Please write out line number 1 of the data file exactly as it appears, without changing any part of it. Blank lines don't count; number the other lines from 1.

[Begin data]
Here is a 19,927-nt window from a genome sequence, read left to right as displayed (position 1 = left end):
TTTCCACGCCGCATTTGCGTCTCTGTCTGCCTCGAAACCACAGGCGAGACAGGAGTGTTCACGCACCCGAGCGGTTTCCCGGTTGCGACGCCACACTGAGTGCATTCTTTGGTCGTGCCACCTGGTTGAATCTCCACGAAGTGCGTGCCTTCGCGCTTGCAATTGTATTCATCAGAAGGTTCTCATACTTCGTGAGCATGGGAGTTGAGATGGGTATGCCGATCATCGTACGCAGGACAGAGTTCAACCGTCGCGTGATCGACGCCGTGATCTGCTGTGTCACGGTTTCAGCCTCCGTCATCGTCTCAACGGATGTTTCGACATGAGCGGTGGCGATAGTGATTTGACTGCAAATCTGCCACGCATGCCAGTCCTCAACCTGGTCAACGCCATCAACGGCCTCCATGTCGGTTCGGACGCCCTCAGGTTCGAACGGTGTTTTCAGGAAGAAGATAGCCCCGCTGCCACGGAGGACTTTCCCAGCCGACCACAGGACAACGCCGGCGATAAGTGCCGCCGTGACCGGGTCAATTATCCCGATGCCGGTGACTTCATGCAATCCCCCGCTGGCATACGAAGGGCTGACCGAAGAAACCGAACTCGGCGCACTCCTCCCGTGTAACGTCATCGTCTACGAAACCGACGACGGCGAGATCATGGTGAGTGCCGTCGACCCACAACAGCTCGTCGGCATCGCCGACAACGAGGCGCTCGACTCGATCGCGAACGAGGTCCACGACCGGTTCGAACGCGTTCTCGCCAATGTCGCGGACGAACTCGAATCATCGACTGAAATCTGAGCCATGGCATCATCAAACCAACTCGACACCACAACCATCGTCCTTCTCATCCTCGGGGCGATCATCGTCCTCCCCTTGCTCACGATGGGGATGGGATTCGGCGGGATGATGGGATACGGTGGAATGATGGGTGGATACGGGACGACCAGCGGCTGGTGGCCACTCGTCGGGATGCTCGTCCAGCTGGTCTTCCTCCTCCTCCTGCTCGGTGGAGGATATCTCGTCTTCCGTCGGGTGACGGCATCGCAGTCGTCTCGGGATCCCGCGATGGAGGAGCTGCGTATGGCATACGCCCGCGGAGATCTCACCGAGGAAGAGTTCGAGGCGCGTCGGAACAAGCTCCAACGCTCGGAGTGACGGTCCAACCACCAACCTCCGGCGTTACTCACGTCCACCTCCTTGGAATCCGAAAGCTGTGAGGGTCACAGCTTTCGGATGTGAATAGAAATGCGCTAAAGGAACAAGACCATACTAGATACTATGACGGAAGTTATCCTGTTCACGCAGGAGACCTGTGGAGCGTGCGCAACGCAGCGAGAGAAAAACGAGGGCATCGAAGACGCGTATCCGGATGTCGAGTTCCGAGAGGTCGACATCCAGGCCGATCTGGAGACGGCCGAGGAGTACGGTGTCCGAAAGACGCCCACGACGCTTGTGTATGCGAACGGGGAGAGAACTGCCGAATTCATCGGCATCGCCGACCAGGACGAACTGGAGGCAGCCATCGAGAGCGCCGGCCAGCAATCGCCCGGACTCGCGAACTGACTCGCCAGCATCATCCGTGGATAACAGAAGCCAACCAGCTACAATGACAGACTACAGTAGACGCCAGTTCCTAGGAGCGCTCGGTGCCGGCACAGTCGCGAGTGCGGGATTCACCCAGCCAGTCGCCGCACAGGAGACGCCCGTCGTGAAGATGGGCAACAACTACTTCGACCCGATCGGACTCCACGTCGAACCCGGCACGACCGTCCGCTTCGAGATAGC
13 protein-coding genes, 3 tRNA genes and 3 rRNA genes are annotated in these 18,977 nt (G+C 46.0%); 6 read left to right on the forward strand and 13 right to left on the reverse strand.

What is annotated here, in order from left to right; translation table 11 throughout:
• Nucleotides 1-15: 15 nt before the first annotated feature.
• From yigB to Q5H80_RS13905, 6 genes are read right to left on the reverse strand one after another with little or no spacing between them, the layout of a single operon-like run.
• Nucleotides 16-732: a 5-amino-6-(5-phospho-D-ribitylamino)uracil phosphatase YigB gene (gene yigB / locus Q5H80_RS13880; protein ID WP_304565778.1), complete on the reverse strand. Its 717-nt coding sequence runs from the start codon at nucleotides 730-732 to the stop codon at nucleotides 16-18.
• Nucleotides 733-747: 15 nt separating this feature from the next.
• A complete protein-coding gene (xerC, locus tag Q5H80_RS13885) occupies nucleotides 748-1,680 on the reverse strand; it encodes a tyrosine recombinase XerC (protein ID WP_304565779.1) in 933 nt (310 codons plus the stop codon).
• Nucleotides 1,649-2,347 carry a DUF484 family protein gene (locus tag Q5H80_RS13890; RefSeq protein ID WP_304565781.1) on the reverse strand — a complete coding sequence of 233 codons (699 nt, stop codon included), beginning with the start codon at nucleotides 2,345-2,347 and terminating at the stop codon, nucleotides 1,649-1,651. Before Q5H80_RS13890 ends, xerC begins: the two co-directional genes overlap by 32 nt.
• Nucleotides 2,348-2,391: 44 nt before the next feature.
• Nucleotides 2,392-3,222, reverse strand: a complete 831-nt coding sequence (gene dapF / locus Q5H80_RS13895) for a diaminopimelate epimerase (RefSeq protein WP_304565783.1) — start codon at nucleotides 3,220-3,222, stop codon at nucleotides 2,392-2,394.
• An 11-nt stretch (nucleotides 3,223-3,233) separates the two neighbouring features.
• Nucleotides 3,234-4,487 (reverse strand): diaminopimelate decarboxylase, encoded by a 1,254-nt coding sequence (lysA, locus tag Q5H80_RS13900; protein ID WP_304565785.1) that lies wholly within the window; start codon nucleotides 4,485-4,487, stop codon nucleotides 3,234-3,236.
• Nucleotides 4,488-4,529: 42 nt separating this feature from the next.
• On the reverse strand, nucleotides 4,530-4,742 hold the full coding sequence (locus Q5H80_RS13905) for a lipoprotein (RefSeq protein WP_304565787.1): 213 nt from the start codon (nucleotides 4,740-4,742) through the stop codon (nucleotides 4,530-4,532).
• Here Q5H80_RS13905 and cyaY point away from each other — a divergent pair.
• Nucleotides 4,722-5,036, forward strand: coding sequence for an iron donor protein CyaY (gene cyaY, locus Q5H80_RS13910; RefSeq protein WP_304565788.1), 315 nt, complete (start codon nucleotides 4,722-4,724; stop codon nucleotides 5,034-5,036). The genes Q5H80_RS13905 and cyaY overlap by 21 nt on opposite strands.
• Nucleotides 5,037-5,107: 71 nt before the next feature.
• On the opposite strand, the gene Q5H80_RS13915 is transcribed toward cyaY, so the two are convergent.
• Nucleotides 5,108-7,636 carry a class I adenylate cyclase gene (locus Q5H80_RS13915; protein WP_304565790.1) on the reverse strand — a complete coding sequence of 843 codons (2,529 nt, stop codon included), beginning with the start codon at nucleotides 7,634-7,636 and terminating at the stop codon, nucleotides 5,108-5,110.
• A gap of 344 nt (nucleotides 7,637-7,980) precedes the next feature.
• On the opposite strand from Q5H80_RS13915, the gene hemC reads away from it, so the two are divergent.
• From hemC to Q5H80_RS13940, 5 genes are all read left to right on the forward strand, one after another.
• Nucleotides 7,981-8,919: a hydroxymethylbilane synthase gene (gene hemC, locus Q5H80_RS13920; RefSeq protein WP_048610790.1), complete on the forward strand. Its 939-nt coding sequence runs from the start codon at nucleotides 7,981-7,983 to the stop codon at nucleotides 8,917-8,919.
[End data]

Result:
Here is a 19,927-nt window from a genome sequence, read left to right as displayed (position 1 = left end):